A throttle control lever 35 is also journalled upon the bolt 32 in concentric relationship to the throttle lever 33. The throttle control lever 35 is connected by means of a link 36 to a throttle control cam 37. The cam 37 is rotatably journalled on the engine 21 by means of a pivot shaft 38. The cam 37 engages a roller follower 39 carried by the throttle lever 28 so as to convert rotary movement of the throttle cam 37 into opening and closing movement of the throttle valves 26, 27 and 28. The throttle valves 26, 27 and 28 are normally biased to their idle position by means of a return spring or return springs (not shown).
A torsional spring 41 is contained within a cylindrical recess of the throttle control lever 35 and has one of its ends affixed to this lever and its opposite end non-rotatably affixed to the throttle lever 33. The spring 41 exerts a torsional force on the throttle control lever 35 so as to urge a pin 42 carried by the throttle control lever 35 into engagement with the throttle lever 33 so that the throttle control lever 35 will be urged toward an angular position corresponding to the angular position of the throttle lever 33. That is, as the throttle lever 33 is rotated from its idle position, as shown in FIG. 1, to a throttle opening position in a clockwise direction, the torsional spring 41 will cause the throttle control lever 35 to follow the clockwise movement of the throttle lever 33. As will become apparent, however, this arrangement is such that there is a lost motion connection between the levers 33 and 35 so that the lever 35 can be rotated independently of the position of the lever 33 within a certain range.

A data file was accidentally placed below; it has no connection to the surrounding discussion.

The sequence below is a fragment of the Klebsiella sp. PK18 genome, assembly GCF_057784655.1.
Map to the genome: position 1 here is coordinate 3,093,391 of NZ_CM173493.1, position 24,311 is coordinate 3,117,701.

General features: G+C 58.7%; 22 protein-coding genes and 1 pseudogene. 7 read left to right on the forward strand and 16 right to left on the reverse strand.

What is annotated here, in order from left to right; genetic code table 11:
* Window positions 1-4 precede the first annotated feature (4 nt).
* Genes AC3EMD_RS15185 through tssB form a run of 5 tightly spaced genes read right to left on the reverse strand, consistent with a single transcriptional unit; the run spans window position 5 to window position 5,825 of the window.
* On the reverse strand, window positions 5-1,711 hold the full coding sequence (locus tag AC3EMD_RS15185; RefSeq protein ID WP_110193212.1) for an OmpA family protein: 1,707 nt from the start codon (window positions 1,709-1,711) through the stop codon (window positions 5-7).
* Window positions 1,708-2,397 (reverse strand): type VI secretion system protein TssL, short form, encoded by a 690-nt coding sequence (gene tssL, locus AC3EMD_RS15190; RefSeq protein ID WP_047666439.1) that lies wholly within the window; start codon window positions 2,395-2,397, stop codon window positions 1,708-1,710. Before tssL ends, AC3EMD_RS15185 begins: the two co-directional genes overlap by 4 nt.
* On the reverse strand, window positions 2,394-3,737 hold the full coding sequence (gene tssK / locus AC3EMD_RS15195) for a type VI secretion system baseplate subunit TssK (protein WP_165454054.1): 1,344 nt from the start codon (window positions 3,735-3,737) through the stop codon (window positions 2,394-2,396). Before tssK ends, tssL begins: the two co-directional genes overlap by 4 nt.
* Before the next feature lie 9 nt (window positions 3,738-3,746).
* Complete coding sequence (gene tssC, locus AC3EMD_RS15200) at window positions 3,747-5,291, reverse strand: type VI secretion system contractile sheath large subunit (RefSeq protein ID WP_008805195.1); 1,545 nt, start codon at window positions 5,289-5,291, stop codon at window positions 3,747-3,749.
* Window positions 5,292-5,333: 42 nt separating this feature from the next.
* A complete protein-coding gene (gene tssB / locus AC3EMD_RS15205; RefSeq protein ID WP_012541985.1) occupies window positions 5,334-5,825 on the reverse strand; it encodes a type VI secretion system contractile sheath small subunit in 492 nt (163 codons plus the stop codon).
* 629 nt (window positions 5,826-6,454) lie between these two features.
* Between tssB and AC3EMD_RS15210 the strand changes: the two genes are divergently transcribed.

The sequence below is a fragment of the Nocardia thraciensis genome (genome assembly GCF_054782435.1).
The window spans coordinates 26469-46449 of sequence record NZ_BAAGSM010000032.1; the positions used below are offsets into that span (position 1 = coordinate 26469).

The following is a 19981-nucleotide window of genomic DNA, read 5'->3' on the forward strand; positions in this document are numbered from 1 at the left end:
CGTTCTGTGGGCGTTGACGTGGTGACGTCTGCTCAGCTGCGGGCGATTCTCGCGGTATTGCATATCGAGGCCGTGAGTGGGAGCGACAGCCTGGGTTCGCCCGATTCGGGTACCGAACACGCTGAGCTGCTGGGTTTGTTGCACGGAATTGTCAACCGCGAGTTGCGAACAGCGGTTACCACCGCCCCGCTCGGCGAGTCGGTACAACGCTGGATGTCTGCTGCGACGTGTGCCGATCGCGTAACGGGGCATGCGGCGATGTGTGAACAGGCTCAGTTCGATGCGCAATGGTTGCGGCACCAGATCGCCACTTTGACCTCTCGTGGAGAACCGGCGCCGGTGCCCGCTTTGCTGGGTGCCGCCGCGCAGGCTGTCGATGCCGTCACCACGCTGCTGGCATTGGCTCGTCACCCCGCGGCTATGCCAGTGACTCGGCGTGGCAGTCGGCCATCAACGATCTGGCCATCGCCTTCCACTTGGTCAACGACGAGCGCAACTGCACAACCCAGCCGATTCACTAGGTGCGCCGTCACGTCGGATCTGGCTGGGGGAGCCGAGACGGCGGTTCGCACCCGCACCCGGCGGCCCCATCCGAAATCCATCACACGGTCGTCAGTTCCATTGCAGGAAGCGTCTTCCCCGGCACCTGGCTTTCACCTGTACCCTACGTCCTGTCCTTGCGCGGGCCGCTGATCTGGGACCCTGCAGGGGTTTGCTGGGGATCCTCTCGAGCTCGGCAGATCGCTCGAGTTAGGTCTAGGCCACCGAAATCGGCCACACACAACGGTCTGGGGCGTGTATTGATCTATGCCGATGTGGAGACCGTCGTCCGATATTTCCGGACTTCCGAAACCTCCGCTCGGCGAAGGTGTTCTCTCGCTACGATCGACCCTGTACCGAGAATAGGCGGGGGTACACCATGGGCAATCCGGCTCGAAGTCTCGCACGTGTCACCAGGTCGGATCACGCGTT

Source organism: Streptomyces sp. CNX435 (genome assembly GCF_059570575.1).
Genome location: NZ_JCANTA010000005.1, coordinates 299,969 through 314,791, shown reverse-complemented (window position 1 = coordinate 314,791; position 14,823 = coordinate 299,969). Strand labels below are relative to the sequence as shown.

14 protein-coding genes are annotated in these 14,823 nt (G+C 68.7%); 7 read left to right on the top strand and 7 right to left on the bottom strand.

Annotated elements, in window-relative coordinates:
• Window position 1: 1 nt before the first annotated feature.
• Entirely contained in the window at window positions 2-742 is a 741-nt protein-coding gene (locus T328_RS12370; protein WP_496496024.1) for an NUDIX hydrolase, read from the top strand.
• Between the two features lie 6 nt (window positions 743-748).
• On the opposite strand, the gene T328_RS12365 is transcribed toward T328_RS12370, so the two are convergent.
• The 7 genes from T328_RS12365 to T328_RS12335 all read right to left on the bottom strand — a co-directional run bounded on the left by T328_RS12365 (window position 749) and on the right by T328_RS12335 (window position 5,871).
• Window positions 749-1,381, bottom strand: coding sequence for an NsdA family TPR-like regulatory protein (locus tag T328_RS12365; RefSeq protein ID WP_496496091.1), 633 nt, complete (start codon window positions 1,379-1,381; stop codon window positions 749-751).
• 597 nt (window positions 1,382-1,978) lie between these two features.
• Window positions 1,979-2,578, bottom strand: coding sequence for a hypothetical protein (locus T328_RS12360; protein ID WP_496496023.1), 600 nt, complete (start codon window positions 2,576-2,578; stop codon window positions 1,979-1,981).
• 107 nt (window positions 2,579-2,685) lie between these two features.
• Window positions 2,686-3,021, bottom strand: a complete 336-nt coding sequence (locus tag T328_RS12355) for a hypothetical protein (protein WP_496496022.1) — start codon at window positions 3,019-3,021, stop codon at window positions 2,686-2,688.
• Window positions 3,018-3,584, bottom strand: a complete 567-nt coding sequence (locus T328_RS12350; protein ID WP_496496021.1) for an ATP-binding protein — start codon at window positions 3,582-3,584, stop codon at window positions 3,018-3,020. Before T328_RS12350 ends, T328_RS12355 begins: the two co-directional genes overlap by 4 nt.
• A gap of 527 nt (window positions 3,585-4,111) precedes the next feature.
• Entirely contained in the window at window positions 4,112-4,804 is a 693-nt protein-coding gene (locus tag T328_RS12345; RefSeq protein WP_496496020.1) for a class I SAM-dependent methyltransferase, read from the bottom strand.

A spark contol lever 43 is also journalled upon the bolt 32. The spark control lever 43 carries a pin 44 that is urged into contact with the throttle control lever 35 by means of a torsional spring 45 that acts between the levers 35 and 43. Hence, as the throttle control lever 35 rotates in a clockwise direction, the spring 45 will urge the pin 44 into engagement with the throttle control lever 35 so that the spark control lever 43 also rotates in a clockwise ddirection.
A spark control link 46 is pivotally connected at one end to the outer end of the spark control lever 43. The opposite end of the spark control link 46 is pivotally connected to a tang 47 of a spark advance plate 48 that is mounted in proximity to the upper end of the crankshaft and which is operative to control the spark timing, in a known manner.